Having spent a couple years of my childhood in France attending French schools, I have long had a passion for different cultures and languages. In my post-graduate years, I lived and did research in Germany and Australia, in addition to the US, and also started teaching at an oceanography summer school in West Africa. Through these experiences, and other international collaborations, I have found a common language across cultures through science and have become a passionate supporter of science capacity sharing, particularly across international borders.

On this page, I showcase a couple of the capacity sharing activities that I am involved with. The COESSING program (explained below) is something I am very passionate about, and has had a formative impact on my scientific career. Note that I use the term capacity sharing to mean the collaborative exchange of scientific knowledge, skills, and resources across communities. I prefer the term capacity sharing, rather than the similar terms capacity building or capacity development, as I feel that capacity sharing suggests a multi-directional, reciprocal exchange rather than a unidirectional one.

Coastal Ocean Environment Summer School in Nigeria and Ghana (COESSING)

COESSING is a one-week program aimed at building ocean science capacity in West Africa. I’ve had the incredible pleasure of being an instructor at COESSING since 2017, and a lead organizer since 2019.

I am currently the lead computational instructor, running a team of Python experts from Ghana, Nigeria, and the US. Python is an open-source programming language that is very popular in the ocean and climate sciences. My love of Python started when doing research in Germany, but it was teaching at COESSING that made me into a Python cheerleader!

From 2015-2018, COESSING used proprietary software for computational labs, simply because that was the only software that instructors knew. When I first taught at the school in 2017, I noticed that, not only was it a challenge for the instructors to pay for and activate licenses on the computers at the host universities, but none of the participants had access to the software outside of the COESSING week. It quickly became apparent that we were not teaching the most transferable skills, since the tools were unavailable outside of our school.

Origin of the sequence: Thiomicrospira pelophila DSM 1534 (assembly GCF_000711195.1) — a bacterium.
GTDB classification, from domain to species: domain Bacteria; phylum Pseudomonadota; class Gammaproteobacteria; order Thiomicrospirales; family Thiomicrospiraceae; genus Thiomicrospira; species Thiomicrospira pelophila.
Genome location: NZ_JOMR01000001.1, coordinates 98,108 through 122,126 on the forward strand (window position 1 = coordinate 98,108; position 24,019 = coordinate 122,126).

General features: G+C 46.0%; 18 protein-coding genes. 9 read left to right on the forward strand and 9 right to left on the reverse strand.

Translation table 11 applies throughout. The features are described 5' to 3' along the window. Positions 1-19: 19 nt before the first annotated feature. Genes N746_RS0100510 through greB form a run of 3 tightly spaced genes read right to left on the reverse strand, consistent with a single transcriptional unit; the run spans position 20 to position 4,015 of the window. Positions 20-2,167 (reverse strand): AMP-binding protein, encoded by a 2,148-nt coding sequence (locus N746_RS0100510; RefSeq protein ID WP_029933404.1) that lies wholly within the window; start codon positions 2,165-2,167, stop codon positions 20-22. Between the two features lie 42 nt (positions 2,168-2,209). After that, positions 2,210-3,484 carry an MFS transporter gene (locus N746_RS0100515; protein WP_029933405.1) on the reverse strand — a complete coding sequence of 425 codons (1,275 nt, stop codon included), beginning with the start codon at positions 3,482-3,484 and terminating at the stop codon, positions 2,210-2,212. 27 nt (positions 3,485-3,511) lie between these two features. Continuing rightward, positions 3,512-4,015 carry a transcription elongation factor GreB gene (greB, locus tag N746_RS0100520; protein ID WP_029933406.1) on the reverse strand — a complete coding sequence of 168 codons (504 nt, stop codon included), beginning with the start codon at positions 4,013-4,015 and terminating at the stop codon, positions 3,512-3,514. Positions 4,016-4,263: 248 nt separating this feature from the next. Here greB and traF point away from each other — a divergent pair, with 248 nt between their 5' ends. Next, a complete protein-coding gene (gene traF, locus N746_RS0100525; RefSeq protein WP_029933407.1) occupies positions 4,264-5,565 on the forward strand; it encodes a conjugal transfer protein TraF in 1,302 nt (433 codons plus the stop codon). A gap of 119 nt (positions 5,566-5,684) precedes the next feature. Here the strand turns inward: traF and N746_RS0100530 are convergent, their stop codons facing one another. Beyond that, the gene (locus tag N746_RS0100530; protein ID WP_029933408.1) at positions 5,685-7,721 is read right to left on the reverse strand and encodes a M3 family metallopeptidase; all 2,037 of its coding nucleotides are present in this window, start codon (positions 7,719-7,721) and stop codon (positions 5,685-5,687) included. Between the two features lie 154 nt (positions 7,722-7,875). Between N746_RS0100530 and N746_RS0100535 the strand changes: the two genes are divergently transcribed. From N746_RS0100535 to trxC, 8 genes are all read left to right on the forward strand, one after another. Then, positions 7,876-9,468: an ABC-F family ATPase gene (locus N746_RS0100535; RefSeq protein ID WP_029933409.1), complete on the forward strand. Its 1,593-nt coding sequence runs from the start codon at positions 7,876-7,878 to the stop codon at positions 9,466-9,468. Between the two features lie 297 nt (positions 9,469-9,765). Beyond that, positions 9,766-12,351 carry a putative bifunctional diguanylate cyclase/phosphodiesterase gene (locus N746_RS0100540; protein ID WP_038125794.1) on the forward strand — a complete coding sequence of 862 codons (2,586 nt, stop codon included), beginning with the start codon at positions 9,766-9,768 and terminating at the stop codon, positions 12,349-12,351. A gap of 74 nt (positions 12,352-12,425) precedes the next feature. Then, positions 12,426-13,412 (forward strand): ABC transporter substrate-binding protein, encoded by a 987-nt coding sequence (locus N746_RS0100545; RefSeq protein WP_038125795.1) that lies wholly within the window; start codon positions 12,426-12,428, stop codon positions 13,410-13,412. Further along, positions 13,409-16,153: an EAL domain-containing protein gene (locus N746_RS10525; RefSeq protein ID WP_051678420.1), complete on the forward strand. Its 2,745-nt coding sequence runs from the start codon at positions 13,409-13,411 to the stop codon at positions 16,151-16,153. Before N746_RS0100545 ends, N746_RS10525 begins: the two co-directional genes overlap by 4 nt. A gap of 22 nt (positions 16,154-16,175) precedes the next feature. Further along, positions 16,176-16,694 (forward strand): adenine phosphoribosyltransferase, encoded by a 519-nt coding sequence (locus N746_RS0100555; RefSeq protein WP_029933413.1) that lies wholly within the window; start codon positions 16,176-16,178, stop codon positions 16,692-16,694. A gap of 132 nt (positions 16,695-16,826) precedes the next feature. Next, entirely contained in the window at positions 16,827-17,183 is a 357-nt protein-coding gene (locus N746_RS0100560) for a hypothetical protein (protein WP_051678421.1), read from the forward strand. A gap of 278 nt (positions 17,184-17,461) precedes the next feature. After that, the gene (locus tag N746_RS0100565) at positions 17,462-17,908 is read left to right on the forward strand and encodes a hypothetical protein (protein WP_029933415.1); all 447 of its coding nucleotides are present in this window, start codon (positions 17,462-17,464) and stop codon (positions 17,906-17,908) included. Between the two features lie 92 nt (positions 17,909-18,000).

In 2018 I taught some Python for the first time. It was so popular that I converted the school entirely to Python starting in 2019, and Python computing is now one of the main aspects (and for many the main draw) of the program! Since 2019, I have built a team of 6 Python instructors, 3 of whom are former participants in the school who have become Python experts!

Hear me talk about our Python curriculum at COESSING 2023 in this LinkedIn video!

Being involved with COESSING has been one of the most meaningful activities of my career. This event is truly a capacity sharing event, where instructors and participants learn from one another. It was through teaching Python at COESSING that I became a true open science enthusiast. For science to truly transcend international borders, we must ensure that the tools we use to do our science are available to all so that we don’t pose inadvertent barriers to scientists (and our potential collaborators) in under-resourced communities.

COESSING Youtube channel - bank of recorded online lectures, including many on Python

COESSING GitHub organization - Python notebooks and code used in COESSING schools



Global Ocean Corps

I am a co-lead for Global Ocean Corps - a program with the goal of inspiring ocean science capacity development and capacity sharing initiatives worldwide. Global Ocean Corps is still in its infancy, and we are currently working to set up and fund more summer schools like COESSING in other parts of the world.


OceanHackWeek (OHW) is an exciting one-week collaborative learning experience aimed at teaching and promoting best-practice ocean science computational workflows to participants across the globe. I have been an organizer, a member of the Steering Council, and a mentor for OHW.

See this OHW feature blog post from NASA that I contributed to (scroll down to heading “OceanHackWeek”)